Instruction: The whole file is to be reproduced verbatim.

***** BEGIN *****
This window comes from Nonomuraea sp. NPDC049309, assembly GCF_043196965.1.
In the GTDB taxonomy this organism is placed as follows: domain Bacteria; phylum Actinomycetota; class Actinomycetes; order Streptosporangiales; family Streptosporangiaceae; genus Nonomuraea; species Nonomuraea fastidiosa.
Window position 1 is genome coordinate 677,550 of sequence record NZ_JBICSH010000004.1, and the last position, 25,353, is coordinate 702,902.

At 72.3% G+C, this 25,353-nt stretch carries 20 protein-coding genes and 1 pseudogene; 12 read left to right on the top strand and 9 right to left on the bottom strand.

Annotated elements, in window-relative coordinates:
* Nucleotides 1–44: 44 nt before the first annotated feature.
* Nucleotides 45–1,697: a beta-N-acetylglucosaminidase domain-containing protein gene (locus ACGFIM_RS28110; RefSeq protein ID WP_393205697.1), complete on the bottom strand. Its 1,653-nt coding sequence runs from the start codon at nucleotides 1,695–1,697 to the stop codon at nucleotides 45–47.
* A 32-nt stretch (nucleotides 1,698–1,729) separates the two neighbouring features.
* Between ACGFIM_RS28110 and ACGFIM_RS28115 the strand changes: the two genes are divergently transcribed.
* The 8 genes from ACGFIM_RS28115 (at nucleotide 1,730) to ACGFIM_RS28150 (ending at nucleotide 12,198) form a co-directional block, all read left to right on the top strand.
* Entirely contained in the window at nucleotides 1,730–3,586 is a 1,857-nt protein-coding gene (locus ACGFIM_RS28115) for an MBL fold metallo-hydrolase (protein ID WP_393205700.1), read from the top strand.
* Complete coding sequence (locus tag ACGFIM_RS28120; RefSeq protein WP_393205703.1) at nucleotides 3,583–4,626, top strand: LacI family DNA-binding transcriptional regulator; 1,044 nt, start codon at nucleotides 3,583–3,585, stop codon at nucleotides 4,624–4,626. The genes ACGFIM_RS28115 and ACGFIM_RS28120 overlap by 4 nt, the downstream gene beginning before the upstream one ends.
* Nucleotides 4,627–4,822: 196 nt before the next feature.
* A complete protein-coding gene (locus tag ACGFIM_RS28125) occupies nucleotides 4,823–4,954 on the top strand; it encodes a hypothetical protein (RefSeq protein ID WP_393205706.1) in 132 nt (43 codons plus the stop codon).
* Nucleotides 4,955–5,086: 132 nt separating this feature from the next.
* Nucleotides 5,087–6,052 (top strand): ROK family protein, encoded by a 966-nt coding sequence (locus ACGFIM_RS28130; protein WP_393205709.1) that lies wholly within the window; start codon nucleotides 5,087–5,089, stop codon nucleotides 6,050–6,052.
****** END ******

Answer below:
This window comes from Nonomuraea sp. NPDC049309, assembly GCF_043196965.1.
In the GTDB taxonomy this organism is placed as follows: domain Bacteria; phylum Actinomycetota; class Actinomycetes; order Streptosporangiales; family Streptosporangiaceae; genus Nonomuraea; species Nonomuraea fastidiosa.
Window position 1 is genome coordinate 677,550 of sequence record NZ_JBICSH010000004.1, and the last position, 25,353, is coordinate 702,902.

At 72.3% G+C, this 25,353-nt stretch carries 20 protein-coding genes and 1 pseudogene; 12 read left to right on the top strand and 9 right to left on the bottom strand.

Annotated elements, in window-relative coordinates:
* Nucleotides 1–44: 44 nt before the first annotated feature.
* Nucleotides 45–1,697: a beta-N-acetylglucosaminidase domain-containing protein gene (locus ACGFIM_RS28110; RefSeq protein ID WP_393205697.1), complete on the bottom strand. Its 1,653-nt coding sequence runs from the start codon at nucleotides 1,695–1,697 to the stop codon at nucleotides 45–47.
* A 32-nt stretch (nucleotides 1,698–1,729) separates the two neighbouring features.
* Between ACGFIM_RS28110 and ACGFIM_RS28115 the strand changes: the two genes are divergently transcribed.
* The 8 genes from ACGFIM_RS28115 (at nucleotide 1,730) to ACGFIM_RS28150 (ending at nucleotide 12,198) form a co-directional block, all read left to right on the top strand.
* Entirely contained in the window at nucleotides 1,730–3,586 is a 1,857-nt protein-coding gene (locus ACGFIM_RS28115) for an MBL fold metallo-hydrolase (protein ID WP_393205700.1), read from the top strand.
* Complete coding sequence (locus tag ACGFIM_RS28120; RefSeq protein WP_393205703.1) at nucleotides 3,583–4,626, top strand: LacI family DNA-binding transcriptional regulator; 1,044 nt, start codon at nucleotides 3,583–3,585, stop codon at nucleotides 4,624–4,626. The genes ACGFIM_RS28115 and ACGFIM_RS28120 overlap by 4 nt, the downstream gene beginning before the upstream one ends.
* Nucleotides 4,627–4,822: 196 nt before the next feature.
* A complete protein-coding gene (locus tag ACGFIM_RS28125) occupies nucleotides 4,823–4,954 on the top strand; it encodes a hypothetical protein (RefSeq protein ID WP_393205706.1) in 132 nt (43 codons plus the stop codon).
* Nucleotides 4,955–5,086: 132 nt separating this feature from the next.
* Nucleotides 5,087–6,052 (top strand): ROK family protein, encoded by a 966-nt coding sequence (locus ACGFIM_RS28130; protein WP_393205709.1) that lies wholly within the window; start codon nucleotides 5,087–5,089, stop codon nucleotides 6,050–6,052.